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Incident this am 24/09 Southampton Row / Theobalds Rd

el_presidenteel_presidente Posts: 1,963
edited September 2008 in Commuting chat
Here we go again... Articulated lorry turning left, screens up, emergency services standing around looking grim

Didn't see an actual bike or casualty but it didn't look good.

thoughts with all involved :(

Be careful out there people.
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  • Apparently it was a cyclist, fingers crossed they are OK!!
  • squiredsquired Posts: 1,216
    My mate texted me about that this morning as he went past before the emergency services had arrived. His description was that it was awful and he described the cyclist as being in two parts, with blood everywhere. I really hope he was being over dramatic and it is nowhere near that bad, but my mate was pretty shaken from what he'd seen. I actually ended up coming in on the train as he was desperate for me not to cycle today.
  • GussioGussio Posts: 2,452
    Sad news.

    Kings Road this morning saw more than its usual share of lorries. It was scary how many cyclists chose to squeeze down the nearside gap at traffic lights and queues. Madness.
  • anyone heard anymore? ... sounds dreadful - hope all involved are ok
  • Gussio wrote:
    Sad news.

    . It was scary how many cyclists chose to squeeze down the nearside gap at traffic lights and queues.

    I saw 2 policemen doing this last week, I really wanted to pull them up on it. Scary stuff indeed.
  • Not again.

    Not another person cleaned off the road with disenfectant.

    My thoughts are with the person's family and friends.

    But also, get angry and do something about this.

    Chase up those emails we sent to Boris & others last week. If you did not send an email or letter - do so today.

    Set a reminder to chase it up. Don't let it go!

    I am putting a freedom of info request into Dept of Transport to get figures on cycling deaths / serious injuries & vehicles involved for London, in order to back up arguments.

    We need to come up with some serious suggestions as to what can be done.

    As more people start to cycle this problem could get worse. Deaths caused by HGVs are already increasing as a percentage of overall cycling deaths and (I think) two thirds of them are in London.

    What benefit would there be in the cycle to work scheme requiring a safety course to be undertaken - rather like the theory part of the driving test, a hazard awareness test?

    I am not putting the blame on the cyclists - just looking for a holistic approach to addressing this issue.

    Other ideas are:

    To change road layouts
    Change light phases at junctions to account for cycles.
    Restrict heavy vehicles in central london to non-rush hour journeys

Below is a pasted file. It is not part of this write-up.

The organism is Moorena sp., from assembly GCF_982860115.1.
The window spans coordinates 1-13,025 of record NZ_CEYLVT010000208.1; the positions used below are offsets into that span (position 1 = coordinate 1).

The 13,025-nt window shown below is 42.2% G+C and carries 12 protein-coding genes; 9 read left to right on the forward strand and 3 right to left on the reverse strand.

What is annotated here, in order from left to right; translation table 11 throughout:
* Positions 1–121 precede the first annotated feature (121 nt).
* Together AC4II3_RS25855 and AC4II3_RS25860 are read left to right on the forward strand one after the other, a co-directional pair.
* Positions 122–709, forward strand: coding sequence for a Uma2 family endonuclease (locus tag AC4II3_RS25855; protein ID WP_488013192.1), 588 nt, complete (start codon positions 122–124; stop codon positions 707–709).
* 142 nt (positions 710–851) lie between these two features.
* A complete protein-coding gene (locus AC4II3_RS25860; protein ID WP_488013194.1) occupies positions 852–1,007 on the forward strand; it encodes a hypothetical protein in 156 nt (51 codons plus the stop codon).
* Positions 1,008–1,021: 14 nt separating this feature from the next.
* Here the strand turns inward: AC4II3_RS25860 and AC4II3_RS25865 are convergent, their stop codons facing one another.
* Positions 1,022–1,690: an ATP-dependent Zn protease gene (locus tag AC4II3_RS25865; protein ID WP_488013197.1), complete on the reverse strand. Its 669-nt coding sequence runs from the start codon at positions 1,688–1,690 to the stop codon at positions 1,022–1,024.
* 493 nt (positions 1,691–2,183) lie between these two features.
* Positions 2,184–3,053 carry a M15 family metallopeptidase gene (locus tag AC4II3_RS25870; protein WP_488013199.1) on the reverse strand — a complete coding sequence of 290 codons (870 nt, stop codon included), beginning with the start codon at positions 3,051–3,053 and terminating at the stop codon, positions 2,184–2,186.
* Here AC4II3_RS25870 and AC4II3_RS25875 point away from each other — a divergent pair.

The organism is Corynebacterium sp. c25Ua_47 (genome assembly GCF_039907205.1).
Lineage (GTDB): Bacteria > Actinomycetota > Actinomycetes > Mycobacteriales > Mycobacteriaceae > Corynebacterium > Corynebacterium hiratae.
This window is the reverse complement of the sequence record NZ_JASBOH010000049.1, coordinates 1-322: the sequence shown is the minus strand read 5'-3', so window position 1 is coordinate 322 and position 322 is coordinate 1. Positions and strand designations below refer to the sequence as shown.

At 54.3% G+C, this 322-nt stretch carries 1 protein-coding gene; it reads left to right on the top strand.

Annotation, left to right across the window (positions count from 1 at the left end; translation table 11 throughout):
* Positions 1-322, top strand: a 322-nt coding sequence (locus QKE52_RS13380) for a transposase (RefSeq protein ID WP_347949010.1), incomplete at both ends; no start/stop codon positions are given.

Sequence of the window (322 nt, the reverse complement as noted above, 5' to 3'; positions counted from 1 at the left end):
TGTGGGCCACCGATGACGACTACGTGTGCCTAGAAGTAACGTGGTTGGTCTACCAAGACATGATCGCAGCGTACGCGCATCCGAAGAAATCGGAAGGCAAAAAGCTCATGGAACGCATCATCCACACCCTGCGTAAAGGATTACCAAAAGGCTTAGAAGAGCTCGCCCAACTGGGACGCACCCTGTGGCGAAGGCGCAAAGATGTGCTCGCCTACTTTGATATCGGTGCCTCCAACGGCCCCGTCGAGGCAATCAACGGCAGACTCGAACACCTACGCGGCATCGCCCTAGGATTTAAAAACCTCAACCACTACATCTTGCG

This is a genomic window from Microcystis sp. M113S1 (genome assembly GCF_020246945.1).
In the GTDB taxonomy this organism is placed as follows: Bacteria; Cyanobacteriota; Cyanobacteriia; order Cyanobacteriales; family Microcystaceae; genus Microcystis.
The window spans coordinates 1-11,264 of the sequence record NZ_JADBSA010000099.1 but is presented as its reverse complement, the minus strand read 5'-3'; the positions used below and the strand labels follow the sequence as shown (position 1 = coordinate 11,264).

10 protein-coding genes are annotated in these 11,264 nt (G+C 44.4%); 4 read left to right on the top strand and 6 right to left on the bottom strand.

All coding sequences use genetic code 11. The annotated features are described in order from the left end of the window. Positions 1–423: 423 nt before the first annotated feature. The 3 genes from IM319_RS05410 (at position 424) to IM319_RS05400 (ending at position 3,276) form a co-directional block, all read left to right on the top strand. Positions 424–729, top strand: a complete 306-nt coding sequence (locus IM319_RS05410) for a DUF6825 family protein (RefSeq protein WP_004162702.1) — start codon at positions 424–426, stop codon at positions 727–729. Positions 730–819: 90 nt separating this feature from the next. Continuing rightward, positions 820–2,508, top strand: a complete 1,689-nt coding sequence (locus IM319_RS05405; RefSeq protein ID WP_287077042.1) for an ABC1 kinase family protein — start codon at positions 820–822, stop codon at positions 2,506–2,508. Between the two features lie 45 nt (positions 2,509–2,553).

• This might sound stupid but how about training newbie cyclists how to ride in traffic. compared to the cost of putting in a proper cycling infrastructure in London the cost of running a few simple training courses is minimal.The hard part is of course convincing newbie cyclists that it is actually sodding dangerous out there.
    The gear changing, helmet wearing fule.
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  • Not again. Not another person cleaned off the road with disenfectant. My thoughts are with the person's family and friends. But also, get angry and do something about this. Chase up those emails we sent to Boris & others last week. If you did not send an email or letter - do so today. Set a reminder to chase it up. Don't let it go! I am putting a freedom of info request into Dept of Transport to get figures on cycling deaths / serious injuries & vehicles involved for London, in order to back up arguments. We need to come up with some serious suggestions as to what can be done. As more people start to cycle this problem could get worse. Deaths caused by HGVs ar already increasing as a percentage of overall cycling deaths and (I think) two thirds of them are in London. What benefit would there be in the cycle to work scheme requiring a safety course to be undertaken - rather like the theory part of the driving test, a hazard awareness test? I am not putting the blame on the cyclists - just looking for a hoistic approach to addressing this issue. Other ideas are: To change road layouts Change light phases at junctions to account for cycles. Restrict heavy vehicles in central london to non-rush hour journeys

    Could not agree more with all this.

    One of the major problems as I see it is the lack of education - this is twofold:

    1: HGV drivers in London need to be more aware of cyclists. They need to be aware that many commuter cyclists in London are a tad on the numpty side and will do silly things like filtering on the inside (please note I am making no assumptions about today’s accident). IMHO they should be banned from London in rush hour.

    2: Those new to cycling need to be educated about cycling safety. There is far too much emphasis on helmets and high viz and not enough on road craft. I see people clad head to toe in hi-viz, helmeted and lit up like Christmas, RLJ, filtering badly and generally riding dangerously everyday. Case in point – the idiot at Borough last night who jumped straight across me, a bus and a WVM as our lights went green, seemingly unaware of how close he came to being flattened he then proceeded to jump 2 more red lights before we went our separate ways. He was so hi viz you could probably see him from space.